Johansson's theorem states the following:

Given $f:M_1\rightarrow M_2$ (not a pair map) an homotopy equivalence between 3-manifolds with incompressible boundary.

Let $V_i$ be the components of the characteristic submanifolds meeting the boundary then we can homotope $f\simeq g$ so that $g$ is an homotopy equivalence on $V_i$ and is an homeomorphism on $\overline{M_1\setminus V_1}\rightarrow \overline{M_2\setminus V_2}$.

I also know about Waldhausen's theorem that if $f$ sends $\partial M_1$ to $\partial M_2$ homeomorphically then $f$ can be homotoped rel $\partial M_1$ to a homeomorphism.

My question is that if we know that $f\vert_{\partial M_1}$ is an embedding can we homotope $f:M_1\rightarrow M_2$ rel boundary to be an embedding?

  • $\begingroup$ i don't understand the question. $\partial M_1$ and $\partial M_2$ are closed surfaces, so any embedding must necessarily be a homeomorphism, right? $\endgroup$
    – ThiKu
    Jun 15 '16 at 14:18
  • $\begingroup$ I edited the question a little bit, the point is that $f$ might be mapping $\partial M_1$ into $\partial M_2$ so we cannot use waldhausen to homotope it to a homemomorphism $\endgroup$
    – user93931
    Jun 15 '16 at 14:29
  • $\begingroup$ You mean: "not mapping $\partial M_1$ into $\partial M_2$". But then a homotopy rel. $\partial M_1$ will preserve this property and thus can not yield a homeomorphism. $\endgroup$
    – ThiKu
    Jun 15 '16 at 14:34
  • $\begingroup$ you are totally right I apologize $\endgroup$
    – user93931
    Jun 15 '16 at 14:46

Yes, this is true, with the appropriate assumption that $M_1$ is irreducible (this is needed for Johansson and Waldhausen's statements), and let's say orientable.

One may reduce to Waldhausen's theorem if we know that $f_{|\partial M_1}$ is homotopic to a homeomorphism $f'_{|\partial M_1}:\partial M_1\to \partial M_2$, by homotopy extension.

Consider the image surface $f(\partial M_1) \subset M_2$ (assume this embedding is transverse, so doesn't meet $\partial M_2$). Since $\partial M_1$ is homologically trivial in $M_1$, $f(\partial M_1)$ is homologically trivial in $M_2$, hence bounds a submanifold $M \subset M_2$. Then $\partial M =f(\partial M_1)$ is homotopic to $\partial M_2$ iff $M_2-M$ is a product manifold (this follows from a result of Waldhausen, see Corollary 5.5 of

Friedhelm Waldhausen, MR 224099 On irreducible $3$-manifolds which are sufficiently large, Ann. of Math. (2) 87 (1968), 56--88.).

Take a homotopy inverse $g:M_2\to M_1$ to $f$. Then $g_{|M}$ is $\pi_1$-injective, and we may homotope $g$ so that $g_{|\partial M}\to \partial M_1$ is a homeomorphism. This map is also degree one, and $\pi_1$-injective, hence a homotopy equivalence. But this implies that $\pi_1M\to \pi_1 M_2$ is an isomorphism. In turn, this implies that $M_2-M$ is a product.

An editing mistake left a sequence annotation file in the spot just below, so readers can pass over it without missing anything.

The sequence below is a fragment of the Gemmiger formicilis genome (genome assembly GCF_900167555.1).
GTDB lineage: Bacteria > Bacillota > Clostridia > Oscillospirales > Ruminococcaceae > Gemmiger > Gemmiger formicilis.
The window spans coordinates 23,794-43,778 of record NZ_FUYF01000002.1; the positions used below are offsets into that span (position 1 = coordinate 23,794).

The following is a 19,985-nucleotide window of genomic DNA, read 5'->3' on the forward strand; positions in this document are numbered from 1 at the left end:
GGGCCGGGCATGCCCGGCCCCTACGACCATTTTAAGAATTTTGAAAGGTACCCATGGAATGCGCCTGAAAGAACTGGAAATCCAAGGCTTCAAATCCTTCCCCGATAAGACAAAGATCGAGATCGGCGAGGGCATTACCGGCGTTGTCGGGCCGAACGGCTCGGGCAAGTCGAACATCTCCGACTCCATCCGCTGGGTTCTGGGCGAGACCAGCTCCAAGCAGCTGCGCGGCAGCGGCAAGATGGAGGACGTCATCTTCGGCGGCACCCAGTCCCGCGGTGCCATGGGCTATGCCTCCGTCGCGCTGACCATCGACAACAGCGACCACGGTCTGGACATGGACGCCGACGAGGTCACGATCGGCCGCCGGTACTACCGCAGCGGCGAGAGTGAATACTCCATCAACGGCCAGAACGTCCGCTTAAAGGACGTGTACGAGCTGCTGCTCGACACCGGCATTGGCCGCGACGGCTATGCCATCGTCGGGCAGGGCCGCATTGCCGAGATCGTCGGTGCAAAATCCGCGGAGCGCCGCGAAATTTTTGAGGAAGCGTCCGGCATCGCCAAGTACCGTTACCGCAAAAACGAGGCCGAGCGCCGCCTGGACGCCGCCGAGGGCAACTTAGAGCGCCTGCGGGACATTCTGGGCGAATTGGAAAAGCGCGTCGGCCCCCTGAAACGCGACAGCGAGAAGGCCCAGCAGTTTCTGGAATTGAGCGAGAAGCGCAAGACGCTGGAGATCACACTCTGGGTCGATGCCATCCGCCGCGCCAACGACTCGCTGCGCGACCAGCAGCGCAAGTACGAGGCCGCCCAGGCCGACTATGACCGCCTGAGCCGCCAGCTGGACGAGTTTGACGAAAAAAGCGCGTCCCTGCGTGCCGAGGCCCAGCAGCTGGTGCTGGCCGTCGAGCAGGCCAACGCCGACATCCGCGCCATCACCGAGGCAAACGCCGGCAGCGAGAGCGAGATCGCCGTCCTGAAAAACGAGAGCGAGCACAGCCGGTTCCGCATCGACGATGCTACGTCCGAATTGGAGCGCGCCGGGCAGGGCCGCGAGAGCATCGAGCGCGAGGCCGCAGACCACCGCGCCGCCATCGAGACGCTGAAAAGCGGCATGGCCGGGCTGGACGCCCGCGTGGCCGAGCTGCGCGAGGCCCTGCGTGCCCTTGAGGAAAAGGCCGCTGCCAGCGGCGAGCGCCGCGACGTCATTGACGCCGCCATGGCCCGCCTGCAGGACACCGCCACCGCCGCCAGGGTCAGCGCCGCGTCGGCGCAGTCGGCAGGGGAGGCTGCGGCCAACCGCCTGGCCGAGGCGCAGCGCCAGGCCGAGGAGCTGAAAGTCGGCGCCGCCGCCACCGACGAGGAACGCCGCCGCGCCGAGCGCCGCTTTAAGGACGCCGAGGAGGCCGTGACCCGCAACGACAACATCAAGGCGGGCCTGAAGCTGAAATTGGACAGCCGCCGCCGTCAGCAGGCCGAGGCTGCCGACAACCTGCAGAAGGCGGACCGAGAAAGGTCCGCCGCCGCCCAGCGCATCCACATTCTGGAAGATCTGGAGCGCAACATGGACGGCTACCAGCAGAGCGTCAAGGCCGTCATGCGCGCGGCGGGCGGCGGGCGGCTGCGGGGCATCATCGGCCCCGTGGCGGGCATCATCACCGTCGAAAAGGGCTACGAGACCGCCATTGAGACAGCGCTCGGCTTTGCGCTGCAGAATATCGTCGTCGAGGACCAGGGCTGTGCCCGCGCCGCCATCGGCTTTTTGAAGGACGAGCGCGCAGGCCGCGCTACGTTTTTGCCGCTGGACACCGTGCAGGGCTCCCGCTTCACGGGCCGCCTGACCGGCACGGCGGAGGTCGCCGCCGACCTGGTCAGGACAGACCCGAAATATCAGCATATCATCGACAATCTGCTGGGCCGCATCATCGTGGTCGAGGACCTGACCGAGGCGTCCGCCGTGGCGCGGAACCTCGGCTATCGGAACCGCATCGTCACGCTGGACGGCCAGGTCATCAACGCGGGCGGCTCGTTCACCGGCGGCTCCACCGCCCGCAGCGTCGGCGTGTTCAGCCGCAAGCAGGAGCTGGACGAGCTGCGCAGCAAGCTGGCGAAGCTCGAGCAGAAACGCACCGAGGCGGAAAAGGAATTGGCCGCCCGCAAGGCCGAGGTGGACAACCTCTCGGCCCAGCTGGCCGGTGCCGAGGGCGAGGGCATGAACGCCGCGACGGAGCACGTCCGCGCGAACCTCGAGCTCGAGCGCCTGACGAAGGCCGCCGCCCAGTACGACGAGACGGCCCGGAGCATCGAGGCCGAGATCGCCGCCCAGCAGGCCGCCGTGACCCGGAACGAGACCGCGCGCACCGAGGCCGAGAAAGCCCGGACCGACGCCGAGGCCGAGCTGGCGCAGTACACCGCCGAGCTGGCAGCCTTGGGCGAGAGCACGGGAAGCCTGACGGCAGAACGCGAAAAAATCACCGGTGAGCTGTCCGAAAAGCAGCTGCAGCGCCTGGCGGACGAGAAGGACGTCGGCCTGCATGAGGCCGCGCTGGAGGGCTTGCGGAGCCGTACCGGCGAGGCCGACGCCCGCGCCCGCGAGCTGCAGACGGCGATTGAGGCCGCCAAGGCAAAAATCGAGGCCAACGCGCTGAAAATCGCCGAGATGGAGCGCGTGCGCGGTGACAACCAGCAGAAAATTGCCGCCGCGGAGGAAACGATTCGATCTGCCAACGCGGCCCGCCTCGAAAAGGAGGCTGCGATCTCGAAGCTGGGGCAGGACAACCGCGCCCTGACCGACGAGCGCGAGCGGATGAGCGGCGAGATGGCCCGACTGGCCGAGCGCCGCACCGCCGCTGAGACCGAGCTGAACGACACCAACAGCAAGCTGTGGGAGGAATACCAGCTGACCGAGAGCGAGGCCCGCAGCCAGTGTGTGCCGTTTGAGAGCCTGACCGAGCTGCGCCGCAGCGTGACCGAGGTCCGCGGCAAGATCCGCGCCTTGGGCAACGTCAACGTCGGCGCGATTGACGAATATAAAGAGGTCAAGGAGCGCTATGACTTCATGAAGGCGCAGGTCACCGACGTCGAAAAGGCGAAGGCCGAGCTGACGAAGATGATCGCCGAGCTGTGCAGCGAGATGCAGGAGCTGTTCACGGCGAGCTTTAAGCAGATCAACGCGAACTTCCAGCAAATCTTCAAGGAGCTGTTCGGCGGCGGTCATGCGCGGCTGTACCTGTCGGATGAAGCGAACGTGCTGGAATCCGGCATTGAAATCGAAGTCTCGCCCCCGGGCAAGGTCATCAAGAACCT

(I'm leaving out many details here, and I don't mean to give a proof by intimidation, so let me know if you would like to have any details on steps of this argument.)

As a reality check, the standard example of a homotopy equivalence which is not a homeomorphism is obtained by permuting the pages of a book of $I$-bundles. But the boundary of one will immerse in the other, and hence will not satisfy your hypothesis.

  • $\begingroup$ Thanks for the reply. Why do we know that $f(\partial M_1)$ bounds a submanifold? I know we can find a complex representing it. $\endgroup$
    – user93931
    Jun 16 '16 at 7:28
  • 1
    $\begingroup$ One viewpoint is that $f(\partial M_1)$ is trivial in bordism homology, and hence bounds a submanifold. But this implicitly assumes one knows an identification of bordism homology with (say) singular homology. More directly, if $f(\partial M_1)$ does not bound a submanifold, then some component is non-separating in $M_2$. But this implies that this component is Poincaré dual to a 1-cycle. Transporting back to $M_1$, we get a contradiction, since the boundary components are not dual to 1-cycles, since they are separating. $\endgroup$
    – Ian Agol
    Jun 16 '16 at 14:19
  • $\begingroup$ If I understand correctly we know that all of the $f(S_i)\in f(\partial M_1)$ are separating then we start splitting along each of them. Either we get a connected component whose boundary is $f(\partial M_1)$ or at least one of the $f(S_i)$ separates $f(\partial M_i)$. But the latter cannot happen since otherwise we would see the same in $M_1$, again by using that $f$ is an isomorphism in homology. Does this seem more or less correct? $\endgroup$
    – user93931
    Jun 16 '16 at 17:22

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